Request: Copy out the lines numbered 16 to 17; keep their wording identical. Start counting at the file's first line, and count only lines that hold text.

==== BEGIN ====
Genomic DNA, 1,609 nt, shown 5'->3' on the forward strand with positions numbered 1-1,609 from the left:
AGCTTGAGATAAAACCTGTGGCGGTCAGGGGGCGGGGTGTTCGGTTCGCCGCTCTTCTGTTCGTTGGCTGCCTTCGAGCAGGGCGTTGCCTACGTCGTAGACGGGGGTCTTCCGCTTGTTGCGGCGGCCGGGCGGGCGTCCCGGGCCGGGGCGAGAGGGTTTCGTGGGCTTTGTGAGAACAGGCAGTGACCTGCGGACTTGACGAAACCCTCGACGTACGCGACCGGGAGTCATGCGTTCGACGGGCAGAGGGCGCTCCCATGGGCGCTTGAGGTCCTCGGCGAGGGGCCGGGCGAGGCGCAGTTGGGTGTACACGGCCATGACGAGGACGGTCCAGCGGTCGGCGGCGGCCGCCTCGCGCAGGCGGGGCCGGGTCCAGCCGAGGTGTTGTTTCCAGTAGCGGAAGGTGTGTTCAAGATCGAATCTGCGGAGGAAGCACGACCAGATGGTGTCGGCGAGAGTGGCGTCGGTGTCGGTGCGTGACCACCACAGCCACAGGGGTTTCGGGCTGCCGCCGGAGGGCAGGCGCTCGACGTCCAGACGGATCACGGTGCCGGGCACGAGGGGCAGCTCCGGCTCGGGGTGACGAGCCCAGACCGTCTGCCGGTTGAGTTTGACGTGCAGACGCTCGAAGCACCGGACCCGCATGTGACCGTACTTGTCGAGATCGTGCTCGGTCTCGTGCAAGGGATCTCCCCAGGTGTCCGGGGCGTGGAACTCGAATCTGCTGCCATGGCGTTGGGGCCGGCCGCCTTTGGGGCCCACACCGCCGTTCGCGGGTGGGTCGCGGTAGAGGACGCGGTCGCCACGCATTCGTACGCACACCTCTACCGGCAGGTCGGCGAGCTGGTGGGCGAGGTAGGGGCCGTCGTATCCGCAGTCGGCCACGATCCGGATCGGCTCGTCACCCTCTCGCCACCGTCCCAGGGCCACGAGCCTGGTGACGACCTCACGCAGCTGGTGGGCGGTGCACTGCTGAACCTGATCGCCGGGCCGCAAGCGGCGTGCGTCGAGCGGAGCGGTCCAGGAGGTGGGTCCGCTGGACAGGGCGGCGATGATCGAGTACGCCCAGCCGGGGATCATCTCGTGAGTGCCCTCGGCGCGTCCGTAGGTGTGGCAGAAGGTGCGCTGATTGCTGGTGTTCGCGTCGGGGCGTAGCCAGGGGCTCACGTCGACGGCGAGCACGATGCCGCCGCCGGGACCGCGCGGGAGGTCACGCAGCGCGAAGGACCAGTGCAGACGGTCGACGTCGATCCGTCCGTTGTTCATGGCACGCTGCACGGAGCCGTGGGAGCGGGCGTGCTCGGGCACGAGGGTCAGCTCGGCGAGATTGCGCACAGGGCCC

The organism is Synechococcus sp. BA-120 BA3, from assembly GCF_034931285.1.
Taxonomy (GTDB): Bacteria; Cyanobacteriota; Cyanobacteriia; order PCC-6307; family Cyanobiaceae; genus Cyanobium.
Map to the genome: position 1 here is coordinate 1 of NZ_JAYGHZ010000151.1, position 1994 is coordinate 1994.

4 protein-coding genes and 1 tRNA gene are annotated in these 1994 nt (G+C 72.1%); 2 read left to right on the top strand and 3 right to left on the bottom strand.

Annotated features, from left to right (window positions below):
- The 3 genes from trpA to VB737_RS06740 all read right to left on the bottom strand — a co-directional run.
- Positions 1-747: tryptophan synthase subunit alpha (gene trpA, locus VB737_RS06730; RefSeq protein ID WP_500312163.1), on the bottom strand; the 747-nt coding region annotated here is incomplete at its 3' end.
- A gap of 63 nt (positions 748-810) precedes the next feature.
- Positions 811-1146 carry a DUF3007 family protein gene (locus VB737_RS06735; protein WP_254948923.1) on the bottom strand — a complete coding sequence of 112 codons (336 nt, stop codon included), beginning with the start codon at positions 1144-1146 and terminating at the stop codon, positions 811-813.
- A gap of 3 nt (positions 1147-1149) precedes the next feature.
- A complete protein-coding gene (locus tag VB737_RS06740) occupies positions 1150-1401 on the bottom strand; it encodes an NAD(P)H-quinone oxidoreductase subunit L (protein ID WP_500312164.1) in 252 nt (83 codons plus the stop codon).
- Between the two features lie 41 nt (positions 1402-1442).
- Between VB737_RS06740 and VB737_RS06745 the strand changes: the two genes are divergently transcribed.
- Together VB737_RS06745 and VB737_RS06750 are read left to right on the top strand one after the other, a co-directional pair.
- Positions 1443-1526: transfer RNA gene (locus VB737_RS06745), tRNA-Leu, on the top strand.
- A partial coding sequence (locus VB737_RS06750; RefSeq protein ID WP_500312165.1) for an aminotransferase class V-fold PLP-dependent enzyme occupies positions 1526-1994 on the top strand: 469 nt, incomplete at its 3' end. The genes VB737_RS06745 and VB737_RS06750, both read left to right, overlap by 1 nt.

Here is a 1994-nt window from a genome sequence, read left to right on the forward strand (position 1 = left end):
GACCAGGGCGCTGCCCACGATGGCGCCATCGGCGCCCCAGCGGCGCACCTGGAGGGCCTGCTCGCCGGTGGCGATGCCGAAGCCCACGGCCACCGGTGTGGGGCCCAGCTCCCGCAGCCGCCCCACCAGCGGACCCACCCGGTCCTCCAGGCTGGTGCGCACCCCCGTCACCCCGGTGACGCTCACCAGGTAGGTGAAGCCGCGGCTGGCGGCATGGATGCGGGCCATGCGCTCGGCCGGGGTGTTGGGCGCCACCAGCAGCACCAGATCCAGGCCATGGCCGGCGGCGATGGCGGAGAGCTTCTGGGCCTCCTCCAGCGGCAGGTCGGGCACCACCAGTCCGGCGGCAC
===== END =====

- Together VB737_RS06745 and VB737_RS06750 are read left to right on the top strand one after the other, a co-directional pair.
- Positions 1443-1526: transfer RNA gene (locus VB737_RS06745), tRNA-Leu, on the top strand.